My heel was broken as I starred at the end date stamped on my visa, realizing that my beach paradise was coming to a premature end. After concluding that there was no physical way I could make it to a border in time, there was nothing left to do but drown my sorrows in a bottle of Sansom whisky and howl at the moon in sorrow. ‘I know someone,’ whispered a German living on my resort. ‘He can get you to Malaysia and back in 12 hours if the price is right.’ My ears perked up. The howling stopped. I accepted.
Standing blurry eyed and slightly nauseous the next morning, I waited to see in what form my saviour would arrive. Within minutes, an old Mercedes pulled up on the side of the dirt road. A man with a moustache to rival Magnum PI, pulled himself (and his belly) from the rusted shell of the vehicle. ‘Natalie?’ he asked in a strong Middle Eastern accent. I nodded. ‘I take you. Malaysia. My name: Bin Laden.’
Moments later, I was flying down a dirt highway, my white knuckles clenching Bin Laden’s torn leather seats. If I hadn’t feared for my life, the comic value of being whipped across south east Asia by a man of a notorious namesake, and driving as if pursued by Obama himself, may have struck me. Unfortunately, I was struck only by sheer terror- (I didn’t pee myself this time). He didn’t speak. He didn’t smile. His lead foot just lay heavy on the gas.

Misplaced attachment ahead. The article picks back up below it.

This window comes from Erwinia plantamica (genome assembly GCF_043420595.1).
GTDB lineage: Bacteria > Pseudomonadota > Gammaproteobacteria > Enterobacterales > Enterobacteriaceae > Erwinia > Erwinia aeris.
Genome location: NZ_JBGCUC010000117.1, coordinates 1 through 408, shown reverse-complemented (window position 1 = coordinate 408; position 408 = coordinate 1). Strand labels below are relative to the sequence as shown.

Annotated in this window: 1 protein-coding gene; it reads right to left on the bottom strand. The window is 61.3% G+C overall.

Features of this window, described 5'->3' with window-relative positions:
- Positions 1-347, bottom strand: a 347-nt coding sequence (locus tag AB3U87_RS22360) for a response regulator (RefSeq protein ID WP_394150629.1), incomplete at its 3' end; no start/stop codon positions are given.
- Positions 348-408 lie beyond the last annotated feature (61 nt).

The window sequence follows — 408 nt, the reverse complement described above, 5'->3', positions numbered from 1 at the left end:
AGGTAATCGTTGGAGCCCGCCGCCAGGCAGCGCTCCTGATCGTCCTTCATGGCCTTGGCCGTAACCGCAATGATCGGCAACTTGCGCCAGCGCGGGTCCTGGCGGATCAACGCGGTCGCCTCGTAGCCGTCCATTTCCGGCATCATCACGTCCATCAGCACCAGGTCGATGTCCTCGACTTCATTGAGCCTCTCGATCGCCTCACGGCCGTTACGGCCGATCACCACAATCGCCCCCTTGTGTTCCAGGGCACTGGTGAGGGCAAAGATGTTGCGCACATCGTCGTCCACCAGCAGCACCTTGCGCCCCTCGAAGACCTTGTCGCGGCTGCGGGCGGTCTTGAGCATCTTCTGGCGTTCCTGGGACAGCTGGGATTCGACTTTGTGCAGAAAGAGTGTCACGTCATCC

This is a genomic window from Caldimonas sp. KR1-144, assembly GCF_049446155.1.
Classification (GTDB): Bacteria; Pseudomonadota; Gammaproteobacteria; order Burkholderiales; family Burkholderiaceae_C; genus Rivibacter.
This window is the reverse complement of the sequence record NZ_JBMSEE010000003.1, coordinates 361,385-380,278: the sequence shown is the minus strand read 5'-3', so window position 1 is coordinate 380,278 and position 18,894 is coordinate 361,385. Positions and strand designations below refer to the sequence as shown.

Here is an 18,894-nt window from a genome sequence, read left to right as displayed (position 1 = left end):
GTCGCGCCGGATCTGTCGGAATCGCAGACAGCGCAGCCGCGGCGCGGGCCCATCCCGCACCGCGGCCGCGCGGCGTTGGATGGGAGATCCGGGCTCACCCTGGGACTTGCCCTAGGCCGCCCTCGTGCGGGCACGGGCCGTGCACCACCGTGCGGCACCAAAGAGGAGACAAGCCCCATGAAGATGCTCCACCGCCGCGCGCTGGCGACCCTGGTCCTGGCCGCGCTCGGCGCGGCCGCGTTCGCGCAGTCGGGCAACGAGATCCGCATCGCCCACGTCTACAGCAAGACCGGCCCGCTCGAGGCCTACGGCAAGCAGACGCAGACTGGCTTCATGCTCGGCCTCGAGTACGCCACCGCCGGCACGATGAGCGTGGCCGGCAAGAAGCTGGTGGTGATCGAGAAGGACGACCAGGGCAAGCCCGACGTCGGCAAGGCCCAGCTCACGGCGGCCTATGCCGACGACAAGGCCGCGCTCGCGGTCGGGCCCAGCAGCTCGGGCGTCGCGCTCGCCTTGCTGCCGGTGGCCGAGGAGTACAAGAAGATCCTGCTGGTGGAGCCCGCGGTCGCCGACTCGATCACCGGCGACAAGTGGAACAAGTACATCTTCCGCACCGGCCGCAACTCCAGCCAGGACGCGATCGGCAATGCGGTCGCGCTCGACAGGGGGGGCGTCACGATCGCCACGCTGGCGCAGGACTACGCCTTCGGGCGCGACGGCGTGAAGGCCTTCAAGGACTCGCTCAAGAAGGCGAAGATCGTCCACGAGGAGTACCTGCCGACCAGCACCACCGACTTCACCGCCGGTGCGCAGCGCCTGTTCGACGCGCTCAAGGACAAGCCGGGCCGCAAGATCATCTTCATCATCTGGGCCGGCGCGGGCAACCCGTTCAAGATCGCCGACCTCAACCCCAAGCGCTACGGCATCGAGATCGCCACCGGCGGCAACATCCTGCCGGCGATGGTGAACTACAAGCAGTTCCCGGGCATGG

Hours later, we arrived at the border. Finally, beneath that heavy moustache, flashed a row of yellowing teeth. ‘Malaysia!’ he announced, and I had the urge to applaud. I crossed the border, renewed my visa (the whole debacle took 10 minutes max), and climbed back into Bin Laden’s car. ‘See!’ he exclaimed proudly. We smiled at each other and for one endearing moment, I wanted to hug him. When I heard Bin Laden’s death announced this past year, a part of me was doubtful. ‘He’s not dead,’ I thought. ‘He’s saving paradise in Malaysia.’